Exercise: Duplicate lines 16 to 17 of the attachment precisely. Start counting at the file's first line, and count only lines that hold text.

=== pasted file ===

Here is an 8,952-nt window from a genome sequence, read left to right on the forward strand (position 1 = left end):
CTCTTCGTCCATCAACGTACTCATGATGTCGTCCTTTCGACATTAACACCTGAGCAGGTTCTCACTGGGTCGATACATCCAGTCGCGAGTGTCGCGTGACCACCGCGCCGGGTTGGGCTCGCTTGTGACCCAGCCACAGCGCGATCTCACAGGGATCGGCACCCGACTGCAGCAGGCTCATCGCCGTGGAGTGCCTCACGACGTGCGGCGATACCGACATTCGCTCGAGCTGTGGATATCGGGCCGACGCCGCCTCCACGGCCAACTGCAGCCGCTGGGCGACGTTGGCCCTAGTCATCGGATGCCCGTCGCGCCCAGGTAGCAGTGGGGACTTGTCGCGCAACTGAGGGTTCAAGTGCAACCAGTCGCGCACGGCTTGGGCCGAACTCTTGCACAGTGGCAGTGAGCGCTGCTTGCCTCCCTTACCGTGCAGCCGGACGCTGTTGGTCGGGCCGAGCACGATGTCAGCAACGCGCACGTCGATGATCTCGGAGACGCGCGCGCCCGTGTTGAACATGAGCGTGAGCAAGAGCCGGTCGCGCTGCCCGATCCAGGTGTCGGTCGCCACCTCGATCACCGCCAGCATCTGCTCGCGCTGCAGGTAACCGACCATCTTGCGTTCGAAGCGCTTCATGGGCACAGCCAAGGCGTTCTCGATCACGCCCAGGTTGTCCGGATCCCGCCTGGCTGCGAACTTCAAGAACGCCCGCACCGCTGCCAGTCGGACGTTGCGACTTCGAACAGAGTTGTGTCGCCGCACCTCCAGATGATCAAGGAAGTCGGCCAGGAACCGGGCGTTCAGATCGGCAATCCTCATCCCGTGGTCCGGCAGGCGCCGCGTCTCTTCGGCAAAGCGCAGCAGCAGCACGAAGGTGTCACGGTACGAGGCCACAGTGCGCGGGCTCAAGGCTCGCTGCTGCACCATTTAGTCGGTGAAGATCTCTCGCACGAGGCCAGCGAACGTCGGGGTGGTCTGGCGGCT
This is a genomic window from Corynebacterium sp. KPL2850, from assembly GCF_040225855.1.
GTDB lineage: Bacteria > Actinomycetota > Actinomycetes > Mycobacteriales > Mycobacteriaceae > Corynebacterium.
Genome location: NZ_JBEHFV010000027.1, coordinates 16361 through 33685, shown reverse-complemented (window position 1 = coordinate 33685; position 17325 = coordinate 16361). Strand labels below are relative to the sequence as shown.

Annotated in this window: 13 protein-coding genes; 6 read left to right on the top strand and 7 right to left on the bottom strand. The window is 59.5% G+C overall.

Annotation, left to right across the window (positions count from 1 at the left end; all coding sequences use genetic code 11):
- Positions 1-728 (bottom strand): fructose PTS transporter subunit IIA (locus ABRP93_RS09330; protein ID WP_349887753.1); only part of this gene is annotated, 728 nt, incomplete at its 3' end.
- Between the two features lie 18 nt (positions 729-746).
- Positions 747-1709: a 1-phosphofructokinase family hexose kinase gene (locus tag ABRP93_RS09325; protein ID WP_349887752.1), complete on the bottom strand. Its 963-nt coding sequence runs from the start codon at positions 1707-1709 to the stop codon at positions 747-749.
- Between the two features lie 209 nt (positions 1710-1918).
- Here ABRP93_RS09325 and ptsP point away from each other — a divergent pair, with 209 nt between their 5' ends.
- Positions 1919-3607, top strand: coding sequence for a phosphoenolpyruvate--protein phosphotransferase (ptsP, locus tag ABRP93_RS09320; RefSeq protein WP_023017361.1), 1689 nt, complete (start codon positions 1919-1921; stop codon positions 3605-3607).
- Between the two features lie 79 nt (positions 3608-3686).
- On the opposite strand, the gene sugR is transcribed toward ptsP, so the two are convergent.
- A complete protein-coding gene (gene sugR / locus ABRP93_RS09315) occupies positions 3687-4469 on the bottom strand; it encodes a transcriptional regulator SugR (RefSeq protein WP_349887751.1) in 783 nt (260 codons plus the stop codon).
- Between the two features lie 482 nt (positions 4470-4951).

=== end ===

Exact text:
- A complete protein-coding gene (gene sugR / locus ABRP93_RS09315) occupies positions 3687-4469 on the bottom strand; it encodes a transcriptional regulator SugR (RefSeq protein WP_349887751.1) in 783 nt (260 codons plus the stop codon).
- Between the two features lie 482 nt (positions 4470-4951).